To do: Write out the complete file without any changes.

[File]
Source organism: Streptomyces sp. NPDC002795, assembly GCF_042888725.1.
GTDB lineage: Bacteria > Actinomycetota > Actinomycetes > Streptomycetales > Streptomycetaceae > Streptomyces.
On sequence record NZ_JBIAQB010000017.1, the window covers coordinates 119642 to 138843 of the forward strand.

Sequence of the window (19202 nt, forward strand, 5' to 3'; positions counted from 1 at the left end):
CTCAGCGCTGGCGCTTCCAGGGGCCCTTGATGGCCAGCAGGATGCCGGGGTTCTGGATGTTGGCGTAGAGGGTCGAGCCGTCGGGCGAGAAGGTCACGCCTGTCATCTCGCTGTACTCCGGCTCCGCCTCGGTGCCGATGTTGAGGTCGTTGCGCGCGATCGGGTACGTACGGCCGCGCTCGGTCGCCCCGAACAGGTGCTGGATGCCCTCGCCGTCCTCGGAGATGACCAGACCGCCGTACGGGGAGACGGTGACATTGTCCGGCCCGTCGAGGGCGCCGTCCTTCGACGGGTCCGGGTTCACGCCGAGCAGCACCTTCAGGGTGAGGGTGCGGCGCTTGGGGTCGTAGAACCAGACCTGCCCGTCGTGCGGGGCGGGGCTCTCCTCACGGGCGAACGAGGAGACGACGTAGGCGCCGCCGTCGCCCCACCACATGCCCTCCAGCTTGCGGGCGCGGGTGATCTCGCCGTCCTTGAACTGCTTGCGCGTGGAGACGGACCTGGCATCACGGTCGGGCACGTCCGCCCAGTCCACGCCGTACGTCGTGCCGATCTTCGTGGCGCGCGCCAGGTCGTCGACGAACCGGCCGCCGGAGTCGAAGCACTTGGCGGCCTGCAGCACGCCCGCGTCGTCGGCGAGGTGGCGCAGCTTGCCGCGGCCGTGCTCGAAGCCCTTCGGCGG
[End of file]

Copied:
Source organism: Streptomyces sp. NPDC002795, assembly GCF_042888725.1.
GTDB lineage: Bacteria > Actinomycetota > Actinomycetes > Streptomycetales > Streptomycetaceae > Streptomyces.
On sequence record NZ_JBIAQB010000017.1, the window covers coordinates 119642 to 138843 of the forward strand.

Sequence of the window (19202 nt, forward strand, 5' to 3'; positions counted from 1 at the left end):
CTCAGCGCTGGCGCTTCCAGGGGCCCTTGATGGCCAGCAGGATGCCGGGGTTCTGGATGTTGGCGTAGAGGGTCGAGCCGTCGGGCGAGAAGGTCACGCCTGTCATCTCGCTGTACTCCGGCTCCGCCTCGGTGCCGATGTTGAGGTCGTTGCGCGCGATCGGGTACGTACGGCCGCGCTCGGTCGCCCCGAACAGGTGCTGGATGCCCTCGCCGTCCTCGGAGATGACCAGACCGCCGTACGGGGAGACGGTGACATTGTCCGGCCCGTCGAGGGCGCCGTCCTTCGACGGGTCCGGGTTCACGCCGAGCAGCACCTTCAGGGTGAGGGTGCGGCGCTTGGGGTCGTAGAACCAGACCTGCCCGTCGTGCGGGGCGGGGCTCTCCTCACGGGCGAACGAGGAGACGACGTAGGCGCCGCCGTCGCCCCACCACATGCCCTCCAGCTTGCGGGCGCGGGTGATCTCGCCGTCCTTGAACTGCTTGCGCGTGGAGACGGACCTGGCATCACGGTCGGGCACGTCCGCCCAGTCCACGCCGTACGTCGTGCCGATCTTCGTGGCGCGCGCCAGGTCGTCGACGAACCGGCCGCCGGAGTCGAAGCACTTGGCGGCCTGCAGCACGCCCGCGTCGTCGGCGAGGTGGCGCAGCTTGCCGCGGCCGTGCTCGAAGCCCTTCGGCGG